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Charity, Impure Altruism, and Marginal Redistributions of Income


  • Allgood, Sam


Warm–glow utility mitigates concerns that public giving crowds–out private giving dollar–for–dollar. Warm glow also means that utility is decreasing in the giving of others, ceteris paribus, and the willingness to pay for altruism is smaller (at the margin) if altruistic households have a positive willingness to pay for warm glow. Consequently, a marginal redistribution of income that passes the Pareto test may fail the test if altruistic households receive warm glow. Numerical evaluation shows that passing the Pareto test is very sensitive to cross–price elasticities between charity and labor supply, the elasticity of charity with respect to warm glow, the tax rate of the rich, and the fraction of the population that is rich.

Suggested Citation

  • Allgood, Sam, 2009. "Charity, Impure Altruism, and Marginal Redistributions of Income," National Tax Journal, National Tax Association;National Tax Journal, vol. 62(2), pages 219-235, June.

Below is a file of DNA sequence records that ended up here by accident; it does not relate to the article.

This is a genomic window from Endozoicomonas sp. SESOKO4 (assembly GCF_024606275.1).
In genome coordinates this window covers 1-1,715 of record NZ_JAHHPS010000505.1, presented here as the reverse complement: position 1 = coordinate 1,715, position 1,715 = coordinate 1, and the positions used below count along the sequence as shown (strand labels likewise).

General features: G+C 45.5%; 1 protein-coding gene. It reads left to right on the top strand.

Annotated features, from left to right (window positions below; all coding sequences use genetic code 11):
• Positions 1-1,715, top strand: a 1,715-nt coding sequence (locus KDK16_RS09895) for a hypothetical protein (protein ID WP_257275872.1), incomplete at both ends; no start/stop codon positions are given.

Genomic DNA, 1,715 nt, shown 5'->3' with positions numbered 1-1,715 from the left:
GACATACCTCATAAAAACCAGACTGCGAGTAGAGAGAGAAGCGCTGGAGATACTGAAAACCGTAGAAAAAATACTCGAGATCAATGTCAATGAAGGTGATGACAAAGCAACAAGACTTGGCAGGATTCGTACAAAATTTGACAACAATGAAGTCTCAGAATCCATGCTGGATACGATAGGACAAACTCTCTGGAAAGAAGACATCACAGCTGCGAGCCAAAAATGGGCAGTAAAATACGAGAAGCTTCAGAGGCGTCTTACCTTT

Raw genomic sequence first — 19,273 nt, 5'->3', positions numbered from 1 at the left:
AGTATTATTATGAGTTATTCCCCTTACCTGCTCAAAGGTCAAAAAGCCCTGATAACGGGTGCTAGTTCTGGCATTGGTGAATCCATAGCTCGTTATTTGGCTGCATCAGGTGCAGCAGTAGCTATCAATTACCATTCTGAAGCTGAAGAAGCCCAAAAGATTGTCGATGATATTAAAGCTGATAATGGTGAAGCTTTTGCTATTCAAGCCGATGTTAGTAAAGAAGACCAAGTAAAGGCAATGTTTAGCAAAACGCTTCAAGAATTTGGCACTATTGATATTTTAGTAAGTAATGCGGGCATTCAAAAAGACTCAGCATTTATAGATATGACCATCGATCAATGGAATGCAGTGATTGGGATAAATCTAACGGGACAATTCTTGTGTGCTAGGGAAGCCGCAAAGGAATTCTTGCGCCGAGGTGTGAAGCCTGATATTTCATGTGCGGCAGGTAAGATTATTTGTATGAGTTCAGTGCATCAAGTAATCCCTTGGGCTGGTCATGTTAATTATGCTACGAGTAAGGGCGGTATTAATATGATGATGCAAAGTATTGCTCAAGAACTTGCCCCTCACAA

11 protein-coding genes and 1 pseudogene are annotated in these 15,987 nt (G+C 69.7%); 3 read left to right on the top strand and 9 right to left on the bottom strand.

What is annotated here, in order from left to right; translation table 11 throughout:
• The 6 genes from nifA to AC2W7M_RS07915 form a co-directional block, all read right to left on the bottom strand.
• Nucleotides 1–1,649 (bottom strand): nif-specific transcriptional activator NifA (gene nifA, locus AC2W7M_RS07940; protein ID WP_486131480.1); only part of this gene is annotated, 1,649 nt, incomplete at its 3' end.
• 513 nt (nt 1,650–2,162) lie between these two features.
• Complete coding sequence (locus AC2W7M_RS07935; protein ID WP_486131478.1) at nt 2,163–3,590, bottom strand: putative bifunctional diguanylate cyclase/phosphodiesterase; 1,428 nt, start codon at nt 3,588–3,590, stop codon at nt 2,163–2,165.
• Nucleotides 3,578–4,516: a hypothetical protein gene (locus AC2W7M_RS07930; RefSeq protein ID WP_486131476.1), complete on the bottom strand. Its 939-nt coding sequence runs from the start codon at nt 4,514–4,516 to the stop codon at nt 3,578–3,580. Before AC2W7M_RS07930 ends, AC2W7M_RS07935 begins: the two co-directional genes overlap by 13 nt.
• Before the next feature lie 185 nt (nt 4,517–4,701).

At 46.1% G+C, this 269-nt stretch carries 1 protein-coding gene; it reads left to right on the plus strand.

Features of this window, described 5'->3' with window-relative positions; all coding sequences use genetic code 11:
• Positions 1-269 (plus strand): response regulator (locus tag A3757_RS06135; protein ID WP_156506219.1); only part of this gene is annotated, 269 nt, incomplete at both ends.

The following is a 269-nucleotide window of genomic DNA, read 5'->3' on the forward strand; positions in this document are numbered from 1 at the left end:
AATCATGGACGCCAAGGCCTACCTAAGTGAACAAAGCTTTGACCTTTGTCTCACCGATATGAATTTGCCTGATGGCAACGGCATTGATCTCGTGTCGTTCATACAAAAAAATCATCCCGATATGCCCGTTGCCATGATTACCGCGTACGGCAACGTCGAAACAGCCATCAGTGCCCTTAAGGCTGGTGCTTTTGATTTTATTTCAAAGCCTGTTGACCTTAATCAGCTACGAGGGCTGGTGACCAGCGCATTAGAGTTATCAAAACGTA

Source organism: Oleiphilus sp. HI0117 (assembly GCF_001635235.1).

• Handle: RePEc:ntj:journl:v:62:y:2009:i:2:p:219-35

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    Cited by:

    1. Ambrose Leung & Cheryl Kier & Tak Fung & Linda Fung & Robert Sproule, 2011. "Searching for Happiness: The Importance of Social Capital," Journal of Happiness Studies, Springer, vol. 12(3), pages 443-462, June.
    2. Eiji Yamamura & Yoshiro Tsutsui & Fumio Ohtake, 2017. "Altruistic and selfish motivations of charitable giving:Case of the hometown tax donation system in Japan," ISER Discussion Paper 1003, Institute of Social and Economic Research, Osaka University.
    3. Yamamura, Eiji & Tsutsui, Yoshiro & Ohtake, Fumio, 2018. "Altruistic and selfish motivations of charitable giving: The case of the hometown tax donation system (Furusato nozei) in Japan," MPRA Paper 86181, University Library of Munich, Germany.

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